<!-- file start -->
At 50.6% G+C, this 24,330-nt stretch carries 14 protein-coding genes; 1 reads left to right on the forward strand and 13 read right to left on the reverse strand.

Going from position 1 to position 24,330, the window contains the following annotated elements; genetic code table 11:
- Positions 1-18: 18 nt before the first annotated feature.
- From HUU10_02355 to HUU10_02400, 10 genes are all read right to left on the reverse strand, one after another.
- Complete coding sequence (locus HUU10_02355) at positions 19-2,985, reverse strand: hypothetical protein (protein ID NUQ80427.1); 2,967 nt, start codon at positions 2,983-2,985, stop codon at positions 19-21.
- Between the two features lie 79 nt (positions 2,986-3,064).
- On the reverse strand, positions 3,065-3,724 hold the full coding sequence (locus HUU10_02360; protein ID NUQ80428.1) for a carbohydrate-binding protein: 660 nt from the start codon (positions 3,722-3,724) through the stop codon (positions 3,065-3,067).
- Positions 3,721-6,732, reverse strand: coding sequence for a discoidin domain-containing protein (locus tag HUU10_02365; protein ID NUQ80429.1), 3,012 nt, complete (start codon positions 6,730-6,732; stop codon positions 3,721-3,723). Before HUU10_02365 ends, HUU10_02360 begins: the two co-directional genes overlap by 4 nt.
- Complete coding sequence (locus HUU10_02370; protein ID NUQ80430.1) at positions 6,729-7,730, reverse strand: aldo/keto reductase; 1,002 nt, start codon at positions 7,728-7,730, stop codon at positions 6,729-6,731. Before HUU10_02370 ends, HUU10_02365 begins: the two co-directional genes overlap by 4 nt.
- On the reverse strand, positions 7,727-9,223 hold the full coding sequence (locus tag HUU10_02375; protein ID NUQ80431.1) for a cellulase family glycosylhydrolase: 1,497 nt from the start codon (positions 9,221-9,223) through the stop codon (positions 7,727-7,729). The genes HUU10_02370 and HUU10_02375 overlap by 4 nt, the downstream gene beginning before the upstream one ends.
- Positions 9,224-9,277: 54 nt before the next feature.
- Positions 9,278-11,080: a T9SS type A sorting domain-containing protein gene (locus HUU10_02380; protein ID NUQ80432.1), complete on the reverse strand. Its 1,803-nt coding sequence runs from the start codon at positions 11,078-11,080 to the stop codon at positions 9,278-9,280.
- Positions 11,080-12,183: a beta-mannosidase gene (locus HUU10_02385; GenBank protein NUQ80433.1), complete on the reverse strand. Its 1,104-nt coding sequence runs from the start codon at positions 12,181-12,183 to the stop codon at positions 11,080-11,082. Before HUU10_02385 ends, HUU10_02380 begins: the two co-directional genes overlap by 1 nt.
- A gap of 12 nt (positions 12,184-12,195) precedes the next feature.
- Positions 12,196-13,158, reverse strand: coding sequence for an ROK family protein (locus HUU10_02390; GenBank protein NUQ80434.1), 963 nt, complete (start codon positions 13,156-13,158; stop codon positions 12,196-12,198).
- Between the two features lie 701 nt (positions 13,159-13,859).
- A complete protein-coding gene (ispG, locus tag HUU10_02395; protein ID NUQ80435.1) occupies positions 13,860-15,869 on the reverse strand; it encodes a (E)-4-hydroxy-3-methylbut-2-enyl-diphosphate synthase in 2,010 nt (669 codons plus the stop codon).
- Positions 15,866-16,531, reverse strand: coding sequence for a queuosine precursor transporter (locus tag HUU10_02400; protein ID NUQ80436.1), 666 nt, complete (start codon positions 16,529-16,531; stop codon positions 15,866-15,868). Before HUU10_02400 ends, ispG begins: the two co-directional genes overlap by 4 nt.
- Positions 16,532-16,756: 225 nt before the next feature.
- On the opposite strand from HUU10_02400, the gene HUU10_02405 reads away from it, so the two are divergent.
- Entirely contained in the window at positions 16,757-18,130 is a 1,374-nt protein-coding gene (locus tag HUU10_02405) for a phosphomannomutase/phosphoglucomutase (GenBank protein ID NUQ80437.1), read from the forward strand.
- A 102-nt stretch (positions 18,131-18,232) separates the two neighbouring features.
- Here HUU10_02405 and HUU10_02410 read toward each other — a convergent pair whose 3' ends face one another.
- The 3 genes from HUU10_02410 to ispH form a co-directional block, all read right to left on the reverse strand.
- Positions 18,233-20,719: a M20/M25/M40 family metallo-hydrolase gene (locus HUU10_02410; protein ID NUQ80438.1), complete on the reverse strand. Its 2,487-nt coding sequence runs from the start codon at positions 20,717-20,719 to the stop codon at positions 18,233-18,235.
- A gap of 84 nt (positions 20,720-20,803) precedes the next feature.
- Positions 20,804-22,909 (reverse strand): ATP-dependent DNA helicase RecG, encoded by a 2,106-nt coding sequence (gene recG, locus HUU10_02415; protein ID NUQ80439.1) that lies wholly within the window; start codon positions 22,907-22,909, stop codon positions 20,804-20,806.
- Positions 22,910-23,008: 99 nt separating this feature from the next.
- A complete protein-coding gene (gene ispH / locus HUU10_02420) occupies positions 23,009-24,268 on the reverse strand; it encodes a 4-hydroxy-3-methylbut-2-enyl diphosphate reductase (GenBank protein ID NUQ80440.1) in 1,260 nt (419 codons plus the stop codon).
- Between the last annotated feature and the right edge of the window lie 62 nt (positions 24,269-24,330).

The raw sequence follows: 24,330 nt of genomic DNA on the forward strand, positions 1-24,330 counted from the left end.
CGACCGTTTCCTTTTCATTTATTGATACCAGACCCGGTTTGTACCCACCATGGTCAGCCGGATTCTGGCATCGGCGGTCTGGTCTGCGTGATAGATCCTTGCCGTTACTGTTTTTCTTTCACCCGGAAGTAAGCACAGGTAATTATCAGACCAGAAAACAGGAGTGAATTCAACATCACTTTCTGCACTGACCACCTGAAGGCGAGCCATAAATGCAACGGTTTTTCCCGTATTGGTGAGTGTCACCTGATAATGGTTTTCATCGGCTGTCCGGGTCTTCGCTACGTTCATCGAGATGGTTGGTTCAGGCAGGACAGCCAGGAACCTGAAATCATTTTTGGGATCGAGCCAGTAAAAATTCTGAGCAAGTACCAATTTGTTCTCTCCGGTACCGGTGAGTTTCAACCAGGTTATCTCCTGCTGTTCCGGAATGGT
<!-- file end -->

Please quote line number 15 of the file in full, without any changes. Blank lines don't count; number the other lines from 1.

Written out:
- Positions 12,196-13,158, reverse strand: coding sequence for an ROK family protein (locus HUU10_02390; GenBank protein NUQ80434.1), 963 nt, complete (start codon positions 13,156-13,158; stop codon positions 12,196-12,198).